Because user expectations are constantly in flux, app development must be fast and flexible to meet those shifting expectations. Amazon, for example, is renowned for its speed in addressing user preferences. Amazon developers deploy daily, even hour-to-hour iterations of features and functionality, a process they call “continuous delivery and deployment.” When they recognize a need, they address it asap: building a culture and infrastructure that supports customer-centric innovation.
2. A continuous delivery/deployment model.
No app today is “set and forget,” but must instead be adapted almost continuously to address the evolving demands of users. Amazon, for example, changes the color of its “buy” buttons constantly depending on a stream of real-time feedback it collects from users. Having a cloud native approach to apps/software enables businesses to automate much of the iterative process, and make rapid, highly-responsive changes to apps/software based on user feedback.
Of course, setting up a continuous deployment model like Amazon’s requires a great deal of maturity around data management (to set up a user feedback loop) and cloud infrastructure. But the payoff is clear: an agile business can keep pace with user/customer demands as they evolve and create better, more engaging digital experiences via their apps. The more functions that get automated, the more time developers have to focus, laser-like, on continuously delivering the app features/functionality that matter most to users.
3. Improved security and app management.
We’ve seen a big increase in the number and sophistication of cyberattacks since the pandemic began, and as more people have turned to digital platforms for shopping, working, banking, being entertained, and more. These attacks can diminish both the use and credibility of apps/software as well as the businesses that maintain them, making security mission-critical.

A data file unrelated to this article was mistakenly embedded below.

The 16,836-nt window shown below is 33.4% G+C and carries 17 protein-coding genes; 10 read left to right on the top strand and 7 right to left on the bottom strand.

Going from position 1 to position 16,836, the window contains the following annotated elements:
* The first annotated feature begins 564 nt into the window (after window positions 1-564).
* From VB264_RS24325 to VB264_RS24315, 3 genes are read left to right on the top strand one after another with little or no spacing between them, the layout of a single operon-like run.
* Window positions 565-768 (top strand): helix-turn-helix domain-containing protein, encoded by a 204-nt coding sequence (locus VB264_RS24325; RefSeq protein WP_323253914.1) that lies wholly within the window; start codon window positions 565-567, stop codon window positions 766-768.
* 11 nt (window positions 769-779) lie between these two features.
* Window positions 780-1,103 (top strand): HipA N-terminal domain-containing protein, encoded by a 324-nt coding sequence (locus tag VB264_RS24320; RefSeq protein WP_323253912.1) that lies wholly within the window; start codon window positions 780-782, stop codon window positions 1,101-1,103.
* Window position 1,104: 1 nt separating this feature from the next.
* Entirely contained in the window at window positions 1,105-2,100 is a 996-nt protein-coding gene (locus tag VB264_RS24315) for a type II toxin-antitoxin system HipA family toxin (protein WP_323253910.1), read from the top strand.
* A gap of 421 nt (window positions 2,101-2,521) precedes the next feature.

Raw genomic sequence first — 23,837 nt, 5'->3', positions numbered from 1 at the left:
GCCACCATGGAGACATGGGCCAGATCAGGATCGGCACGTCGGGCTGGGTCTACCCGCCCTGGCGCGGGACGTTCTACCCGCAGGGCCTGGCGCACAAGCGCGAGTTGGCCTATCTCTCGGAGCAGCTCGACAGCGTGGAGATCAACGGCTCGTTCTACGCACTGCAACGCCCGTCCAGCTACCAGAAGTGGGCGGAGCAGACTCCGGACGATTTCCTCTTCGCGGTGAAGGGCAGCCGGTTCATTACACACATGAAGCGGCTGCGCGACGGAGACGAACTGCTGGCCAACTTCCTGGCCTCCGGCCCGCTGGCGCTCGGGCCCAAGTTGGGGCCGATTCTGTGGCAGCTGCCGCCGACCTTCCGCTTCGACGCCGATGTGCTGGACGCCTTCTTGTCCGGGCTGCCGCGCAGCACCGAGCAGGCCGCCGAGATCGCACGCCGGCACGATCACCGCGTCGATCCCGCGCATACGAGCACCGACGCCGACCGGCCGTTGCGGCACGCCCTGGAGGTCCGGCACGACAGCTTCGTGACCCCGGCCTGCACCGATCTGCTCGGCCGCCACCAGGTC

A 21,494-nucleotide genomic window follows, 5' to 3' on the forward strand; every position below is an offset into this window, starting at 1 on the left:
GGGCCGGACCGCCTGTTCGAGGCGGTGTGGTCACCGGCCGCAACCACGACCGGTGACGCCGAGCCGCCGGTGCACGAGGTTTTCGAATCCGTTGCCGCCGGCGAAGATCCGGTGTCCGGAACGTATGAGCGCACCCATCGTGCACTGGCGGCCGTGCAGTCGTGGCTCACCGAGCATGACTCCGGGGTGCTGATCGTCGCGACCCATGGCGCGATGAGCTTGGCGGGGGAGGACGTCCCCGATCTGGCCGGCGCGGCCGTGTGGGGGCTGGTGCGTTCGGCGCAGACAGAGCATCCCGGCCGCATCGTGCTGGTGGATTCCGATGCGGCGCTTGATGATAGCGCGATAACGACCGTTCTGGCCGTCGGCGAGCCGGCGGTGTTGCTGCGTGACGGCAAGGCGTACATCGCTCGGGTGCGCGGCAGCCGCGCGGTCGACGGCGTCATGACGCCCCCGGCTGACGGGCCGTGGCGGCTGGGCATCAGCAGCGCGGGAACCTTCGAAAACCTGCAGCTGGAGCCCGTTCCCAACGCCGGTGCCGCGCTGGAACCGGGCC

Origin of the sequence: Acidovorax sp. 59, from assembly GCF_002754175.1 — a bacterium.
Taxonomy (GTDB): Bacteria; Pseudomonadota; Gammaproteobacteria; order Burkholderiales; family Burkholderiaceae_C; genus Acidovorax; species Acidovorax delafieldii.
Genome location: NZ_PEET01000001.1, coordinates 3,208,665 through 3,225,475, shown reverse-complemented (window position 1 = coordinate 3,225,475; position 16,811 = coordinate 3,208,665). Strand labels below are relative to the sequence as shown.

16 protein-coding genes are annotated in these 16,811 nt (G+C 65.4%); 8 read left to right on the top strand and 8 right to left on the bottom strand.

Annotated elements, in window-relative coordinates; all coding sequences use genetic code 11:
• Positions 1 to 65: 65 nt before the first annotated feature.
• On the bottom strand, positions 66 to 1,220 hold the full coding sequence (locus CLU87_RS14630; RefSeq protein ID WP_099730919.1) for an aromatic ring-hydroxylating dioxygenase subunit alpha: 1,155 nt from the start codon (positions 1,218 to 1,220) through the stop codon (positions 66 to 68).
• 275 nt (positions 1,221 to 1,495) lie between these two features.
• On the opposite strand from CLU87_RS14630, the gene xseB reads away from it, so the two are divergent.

The cloud can enable enhanced security features that deter cyberattacks. Among those security features are: (1) data encryption using 256-bit Advanced Encryption Standard (AES) and Secure Sockets Layer (SSL) and (2) Single Sign-On (SSO) so users can securely log in with the same credentials used for enterprise apps, Multi-factor authentication (MFA) adds another level of security.
Containers are bundles of pre-packaged code that can be repurposed and deployed within any environment. Containers are building blocks that developers can deploy quickly to shorten development time and reduce costs.
A recent Gartner report explains that “by 2023, more than 70% of global organizations will be running more than two containerized applications in production, up from less than 20% in 2019.”
Containers are infrastructure agnostic and rooted in a cloud environment, enabling teams to develop apps that are Cloud native. Popularized by Docker, the app container market is expected to expand by 29% per year for the next four years. Containers are among the most important factors driving the current boom in cloud native app development.
5. Kubernetes or KBs.
Containers need a platform where they can sit upon and be orchestrated as needed. That platform is called Kubernetes, which is an open source platform. As the Kubernetes website explains it,
“Kubernetes provides [developers] with a framework to run distributed systems resiliently. It takes care of scaling and failover for your application, provides deployment patterns, and more.”
According to the Cloud Native Computing Foundation, the number of developers using Kubernetes increased by 67% from Q1 2020 to Q1 2021.